Thursday, June 28, 2012

The case against isolation exercises

I'm no fan of isolation exercises. We really need to drastically reduce the amount of time we spend on them.  Let's first understand why a lot of people feel the need to use them first.  This all comes back to a simple fact about the human body:

Muscle is built specifically while fat is burned generally. 

So, if you want to build muscle in your legs, you have to do leg exercises. If you want to build muscle in your arms, you have to do exercises that work those muscles.  That's why a strength building regimen has to be comprehensive for the entire body, working as many different muscles as possible.  So, you can understand the logic that says we should find exercises that specifically work each and every muscle of the body and then make sure we do them all, right?  Well, no.

First, allow me a brief tangent before I explain why.  In a past post, I focused on the second half of that statement to explain why crunches would not burn through the fat stored in your stomach.  That can be found here.

So, back to the task at hand.  Why are isolation exercises like bicep curls a waste of time more often than not?

The body is built for five basic movements:  (1) to push ourselves away from the ground, (2) to lift things up, (3) to push things away from us, (4) to pull things towards us, and (5) to pull ourselves up.  Virtually every muscle in the human body is used to perform one (if not more than one) of these motions.  Let's look at each one (fitness enthusiasts bear with me since I'm leaving the fitness lingo out of this):
  • Pushing the body away from the ground:  This is the basic squat.  The thigh muscles (quadriceps) move the knees, the backs of the legs (glutes and hamstrings) move the hips, and the calves move the ankles. 
  • Lifting things up:  Weight lifters, think of a deadlift.  The hamstrings and glutes move at the hips.  
  • Pushing things away:  Imagine a push up.  The chest muscles (pectorals) move the upper arm forward while the backs of the arms (triceps) extend the arms.
  • Pulling things in:  Think of a row.  The upper back muscles (trapezius and latissimus dorsi) pull the shoulder blades in and the upper arm towards the body while the biceps flex the arms.  
  • Pulling ourselves up:  Imagine a pull-up or, more commonly in the gym, a machine pull-down.  The back muscles pull the arms down towards the rest of the body and the biceps flex the arms.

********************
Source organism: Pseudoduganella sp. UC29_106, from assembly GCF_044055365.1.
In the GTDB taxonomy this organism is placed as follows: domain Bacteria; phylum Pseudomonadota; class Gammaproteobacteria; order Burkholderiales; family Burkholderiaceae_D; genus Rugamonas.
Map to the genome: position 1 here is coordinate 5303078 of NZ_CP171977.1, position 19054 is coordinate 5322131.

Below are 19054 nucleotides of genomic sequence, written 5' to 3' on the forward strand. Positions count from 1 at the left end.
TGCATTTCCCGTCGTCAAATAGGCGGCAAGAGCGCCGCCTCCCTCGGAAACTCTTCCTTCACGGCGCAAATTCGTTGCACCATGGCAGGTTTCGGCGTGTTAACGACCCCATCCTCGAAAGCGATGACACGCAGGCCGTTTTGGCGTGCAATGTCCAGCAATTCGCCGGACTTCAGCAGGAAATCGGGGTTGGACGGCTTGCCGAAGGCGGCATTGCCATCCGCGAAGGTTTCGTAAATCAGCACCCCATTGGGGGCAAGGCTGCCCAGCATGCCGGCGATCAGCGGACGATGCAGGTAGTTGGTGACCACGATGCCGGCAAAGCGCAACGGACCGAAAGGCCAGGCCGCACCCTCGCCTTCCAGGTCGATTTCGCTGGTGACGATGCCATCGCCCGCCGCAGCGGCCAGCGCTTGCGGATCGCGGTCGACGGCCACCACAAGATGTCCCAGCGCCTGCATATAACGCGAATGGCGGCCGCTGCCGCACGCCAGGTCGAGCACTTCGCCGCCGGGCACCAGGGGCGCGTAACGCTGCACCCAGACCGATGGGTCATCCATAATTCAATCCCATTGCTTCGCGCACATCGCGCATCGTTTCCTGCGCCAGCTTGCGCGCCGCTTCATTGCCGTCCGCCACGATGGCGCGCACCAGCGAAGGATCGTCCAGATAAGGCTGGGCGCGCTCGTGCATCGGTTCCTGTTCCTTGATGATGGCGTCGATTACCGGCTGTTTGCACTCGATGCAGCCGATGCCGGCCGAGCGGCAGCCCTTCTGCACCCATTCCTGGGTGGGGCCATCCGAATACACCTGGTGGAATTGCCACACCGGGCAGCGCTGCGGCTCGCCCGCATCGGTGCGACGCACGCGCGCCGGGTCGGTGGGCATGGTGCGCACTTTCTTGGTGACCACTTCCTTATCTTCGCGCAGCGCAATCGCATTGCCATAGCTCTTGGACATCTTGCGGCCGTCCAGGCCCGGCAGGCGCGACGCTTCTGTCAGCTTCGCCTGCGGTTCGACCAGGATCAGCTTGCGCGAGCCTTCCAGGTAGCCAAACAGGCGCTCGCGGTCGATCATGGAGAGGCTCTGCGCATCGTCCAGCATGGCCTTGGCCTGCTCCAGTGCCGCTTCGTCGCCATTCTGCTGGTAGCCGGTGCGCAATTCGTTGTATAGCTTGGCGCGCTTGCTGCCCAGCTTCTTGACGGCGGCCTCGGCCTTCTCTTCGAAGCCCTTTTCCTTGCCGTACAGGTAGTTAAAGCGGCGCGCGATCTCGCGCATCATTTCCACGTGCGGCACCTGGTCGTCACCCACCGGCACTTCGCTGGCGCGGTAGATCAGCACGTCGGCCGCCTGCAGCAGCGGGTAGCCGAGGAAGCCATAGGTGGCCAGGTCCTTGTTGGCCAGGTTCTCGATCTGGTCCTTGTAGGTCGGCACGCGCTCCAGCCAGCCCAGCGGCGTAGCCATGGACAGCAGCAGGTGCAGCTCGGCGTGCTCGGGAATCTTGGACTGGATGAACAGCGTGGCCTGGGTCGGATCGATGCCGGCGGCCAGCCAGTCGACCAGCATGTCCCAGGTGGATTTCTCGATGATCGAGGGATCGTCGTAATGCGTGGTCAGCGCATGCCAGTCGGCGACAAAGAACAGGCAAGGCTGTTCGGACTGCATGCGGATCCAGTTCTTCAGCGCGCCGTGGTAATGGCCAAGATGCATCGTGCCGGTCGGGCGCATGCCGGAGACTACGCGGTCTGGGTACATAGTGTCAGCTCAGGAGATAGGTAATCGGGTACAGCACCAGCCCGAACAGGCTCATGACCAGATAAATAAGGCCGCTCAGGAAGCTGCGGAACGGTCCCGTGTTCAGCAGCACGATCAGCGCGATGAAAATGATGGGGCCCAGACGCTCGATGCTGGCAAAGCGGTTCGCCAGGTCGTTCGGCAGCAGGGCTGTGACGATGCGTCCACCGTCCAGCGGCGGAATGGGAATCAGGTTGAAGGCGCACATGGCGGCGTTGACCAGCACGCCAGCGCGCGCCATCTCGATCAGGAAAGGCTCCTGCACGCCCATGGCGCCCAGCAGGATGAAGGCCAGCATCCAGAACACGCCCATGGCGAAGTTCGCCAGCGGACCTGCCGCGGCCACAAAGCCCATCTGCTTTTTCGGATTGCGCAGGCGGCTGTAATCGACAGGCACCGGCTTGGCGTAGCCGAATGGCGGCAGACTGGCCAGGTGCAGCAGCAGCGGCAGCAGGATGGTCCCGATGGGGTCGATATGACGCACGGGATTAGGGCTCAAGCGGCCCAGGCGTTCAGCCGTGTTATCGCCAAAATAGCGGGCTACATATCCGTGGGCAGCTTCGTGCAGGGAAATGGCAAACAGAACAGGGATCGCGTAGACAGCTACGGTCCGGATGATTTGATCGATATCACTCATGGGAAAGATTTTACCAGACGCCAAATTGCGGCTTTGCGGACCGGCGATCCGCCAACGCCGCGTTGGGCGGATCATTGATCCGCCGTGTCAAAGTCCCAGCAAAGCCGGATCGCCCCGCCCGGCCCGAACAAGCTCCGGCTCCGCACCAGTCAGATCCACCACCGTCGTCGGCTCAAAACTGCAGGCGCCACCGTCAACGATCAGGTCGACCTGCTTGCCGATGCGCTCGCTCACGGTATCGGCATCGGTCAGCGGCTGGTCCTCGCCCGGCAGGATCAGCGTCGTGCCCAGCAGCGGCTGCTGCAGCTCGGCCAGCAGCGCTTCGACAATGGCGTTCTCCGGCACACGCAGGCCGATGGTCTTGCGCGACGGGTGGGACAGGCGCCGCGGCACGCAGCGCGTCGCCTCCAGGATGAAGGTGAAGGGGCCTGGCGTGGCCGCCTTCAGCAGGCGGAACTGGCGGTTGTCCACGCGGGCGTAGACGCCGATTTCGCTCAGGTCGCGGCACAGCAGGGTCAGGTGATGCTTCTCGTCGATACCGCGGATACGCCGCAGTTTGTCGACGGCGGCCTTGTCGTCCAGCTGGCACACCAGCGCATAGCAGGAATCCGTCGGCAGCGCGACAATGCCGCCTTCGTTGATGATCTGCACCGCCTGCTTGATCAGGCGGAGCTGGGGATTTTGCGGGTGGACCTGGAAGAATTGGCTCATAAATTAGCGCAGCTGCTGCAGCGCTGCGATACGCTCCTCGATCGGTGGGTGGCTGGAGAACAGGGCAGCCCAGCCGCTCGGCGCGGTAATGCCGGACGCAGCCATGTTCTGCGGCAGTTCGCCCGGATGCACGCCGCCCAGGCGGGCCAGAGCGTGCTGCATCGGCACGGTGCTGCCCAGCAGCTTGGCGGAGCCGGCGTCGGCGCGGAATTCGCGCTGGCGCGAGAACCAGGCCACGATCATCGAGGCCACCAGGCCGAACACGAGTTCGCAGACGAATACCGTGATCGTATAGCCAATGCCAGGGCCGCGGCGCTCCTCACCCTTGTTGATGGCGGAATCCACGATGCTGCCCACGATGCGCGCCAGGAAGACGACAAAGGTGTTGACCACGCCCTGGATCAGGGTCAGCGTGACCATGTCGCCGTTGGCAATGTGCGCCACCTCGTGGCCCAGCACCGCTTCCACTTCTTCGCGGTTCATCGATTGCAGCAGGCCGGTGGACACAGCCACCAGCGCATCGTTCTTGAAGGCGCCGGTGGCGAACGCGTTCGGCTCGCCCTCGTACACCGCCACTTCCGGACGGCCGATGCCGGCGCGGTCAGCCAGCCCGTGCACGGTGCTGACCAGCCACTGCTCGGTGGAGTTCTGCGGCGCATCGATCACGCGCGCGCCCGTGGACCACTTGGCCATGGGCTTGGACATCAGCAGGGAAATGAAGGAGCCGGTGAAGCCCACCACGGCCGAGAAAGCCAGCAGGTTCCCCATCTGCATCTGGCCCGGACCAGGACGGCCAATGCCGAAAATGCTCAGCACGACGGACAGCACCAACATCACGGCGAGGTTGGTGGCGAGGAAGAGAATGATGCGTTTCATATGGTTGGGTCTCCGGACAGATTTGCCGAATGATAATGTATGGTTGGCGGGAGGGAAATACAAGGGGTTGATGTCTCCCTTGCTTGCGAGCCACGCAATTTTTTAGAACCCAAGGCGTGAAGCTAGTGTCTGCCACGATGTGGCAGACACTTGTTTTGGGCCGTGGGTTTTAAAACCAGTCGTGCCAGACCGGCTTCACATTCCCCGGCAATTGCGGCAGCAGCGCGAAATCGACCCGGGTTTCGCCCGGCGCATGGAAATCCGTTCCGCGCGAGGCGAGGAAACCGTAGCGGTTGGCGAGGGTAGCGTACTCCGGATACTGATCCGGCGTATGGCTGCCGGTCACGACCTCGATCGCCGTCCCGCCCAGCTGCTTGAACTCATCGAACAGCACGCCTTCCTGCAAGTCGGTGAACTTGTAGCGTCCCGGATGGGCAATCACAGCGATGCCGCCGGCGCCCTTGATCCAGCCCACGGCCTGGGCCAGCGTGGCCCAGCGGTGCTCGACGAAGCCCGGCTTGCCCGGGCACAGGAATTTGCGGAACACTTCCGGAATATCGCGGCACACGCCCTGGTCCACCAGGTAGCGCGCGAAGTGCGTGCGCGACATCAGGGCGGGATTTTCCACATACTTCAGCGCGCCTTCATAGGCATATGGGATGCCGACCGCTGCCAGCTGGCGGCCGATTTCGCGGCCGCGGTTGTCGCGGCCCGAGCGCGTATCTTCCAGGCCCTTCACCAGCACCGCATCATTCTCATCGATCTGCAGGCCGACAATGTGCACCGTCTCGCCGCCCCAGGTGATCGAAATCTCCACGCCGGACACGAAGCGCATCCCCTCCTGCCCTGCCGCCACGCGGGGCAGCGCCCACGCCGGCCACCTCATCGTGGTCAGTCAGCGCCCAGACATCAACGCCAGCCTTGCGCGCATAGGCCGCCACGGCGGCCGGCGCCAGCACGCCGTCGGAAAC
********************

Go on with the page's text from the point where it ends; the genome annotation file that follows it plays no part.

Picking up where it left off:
Now, if you lasted through all of that, you may have noticed that just about everything in the body is getting used with just those movements.  I probably could have mentioned more of the stabilizer and helper muscles along the way like muscles around the shoulders, but you get the drift.

So, the bicep curl isolates the bicep while the row works the upper back, lower back, shoulders, and (oh, yeah) the biceps.  Now, to get to the point, here's why I rarely do arm curls but instead do something like a row or pulldown:
  1. By doing larger body movements that use multiple muscle groups, you are training these muscles to work together in balance.  This is how the body is designed to work.  Training in a way that does not encourage this balance causes muscle imbalances and can make you more likely to get injured.
  2. If you actually want to use this strength away from the gym, using larger movements ensures that you won't have any unforeseen weaknesses that prevent you from performing.  By doing a weighted step-up instead of isolated quadricep, glute, and calf exercises, you are ensuring that your body is ready to, say, carry heavy thing upstairs.  In this example, the weighted step-up builds the lower back and trunk stabilizer muscles you'll need to perform outside the gym.
  3. You can pack more muscle into the entire body by working larger muscle groups.  The small amount of muscle added to the biceps through biceps curls is a far cry from the mass you can add to the larger back muscles with rows and pull-downs.  By adding plenty of extra muscle mass onto the body, you will do a better job of burning through your fat storage and keeping you lean (or making you lean).   Considering how many of us are trying to trim fat and be more lean, this is probably the most important of the three.  
So, instead of trying to put together the long list of exercises that work each individual muscle, you can make things more comprehensive and effective by choosing a smaller number of large body movements.  Once you've found those movements and mastered them, load up the weight and push hard!